i connect to the internet as little as possible. If i plan to use something more than once, I put it on my ftp server.

Ah @Severok, that is the sad and (not surprisingly, compelling) dark side of the force. Once you get burned, you’ll never consider Steam again.

You got me. I’ll buy in. I just need a safe/secure/reliable way to store my non-DRM installers somewhere, where they can survive hardware failure, companies going out of business, etc.


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mine is simple, one ftp server, and a backup. You do not need much more than that. I found an ftp server is the best because fo how flexible it is. Have network attached storage you use as backup, or you can just back it up on your computer. If your talking about accessing outside of the house, setup a vpn.

I got it on sale for 5$ and I didn’t end up liking it. It was repetitive and I didn’t feel like I was progressing in any meaningful way…

Just keep going down this cavern, fight boss monsters, do quests that just make you clear more caverns…

And the attacking mechanism wasn’t cool either like asad mentioned.

Talking points:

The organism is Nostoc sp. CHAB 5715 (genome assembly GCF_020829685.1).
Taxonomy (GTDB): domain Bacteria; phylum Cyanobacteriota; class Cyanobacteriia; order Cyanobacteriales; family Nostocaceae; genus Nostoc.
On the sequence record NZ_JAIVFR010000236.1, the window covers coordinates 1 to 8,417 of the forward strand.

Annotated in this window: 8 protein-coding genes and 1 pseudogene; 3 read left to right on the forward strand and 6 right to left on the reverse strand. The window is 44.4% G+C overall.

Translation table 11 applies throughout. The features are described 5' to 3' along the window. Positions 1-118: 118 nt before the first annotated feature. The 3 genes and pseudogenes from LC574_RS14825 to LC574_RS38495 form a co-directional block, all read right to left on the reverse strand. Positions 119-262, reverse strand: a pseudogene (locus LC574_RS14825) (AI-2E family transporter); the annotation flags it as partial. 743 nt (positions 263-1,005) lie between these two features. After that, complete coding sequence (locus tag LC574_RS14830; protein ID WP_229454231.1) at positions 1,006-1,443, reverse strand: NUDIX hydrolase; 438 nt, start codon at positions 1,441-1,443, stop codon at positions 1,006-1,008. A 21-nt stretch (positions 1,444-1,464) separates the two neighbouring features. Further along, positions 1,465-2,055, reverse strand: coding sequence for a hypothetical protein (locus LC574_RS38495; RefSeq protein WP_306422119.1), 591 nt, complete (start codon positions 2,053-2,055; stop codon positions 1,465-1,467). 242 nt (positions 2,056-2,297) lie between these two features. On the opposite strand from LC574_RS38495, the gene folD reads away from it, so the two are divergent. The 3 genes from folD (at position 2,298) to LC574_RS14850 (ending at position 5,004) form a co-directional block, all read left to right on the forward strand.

DRM Free vs Steam:

Depends on the game for me. Steam Family share makes it really easy to play games from other accounts on different computers. I have several sibling and they all game now. I once had multiple steam accounts (still do) and used to buy for different accounts separately but now I focus on one and Steam Family Share them.

When it comes to Indie games and stuff that may have MP in the future, I get DRM free so I have the option to put the game on multiple computers if I want. Say, for example, my siblings and I want to LAN something, we can. Most recently I bought StarDew Valley for precisely that reason. I also rely on my DRM Free games when Steam or Origin or Internet in general is down. Like reading a book when the power is out or on a long trip.

GoG Galaxy:

I dont mind this client at all. It is for convenience only as it downloads your games and also updates them if there is a new update. That is usually the only time I run it.

Torchlight 2:

I tried really hard to like the game. Bought it and played through a good amount of it before giving up and realizing it wasnt really fun to me.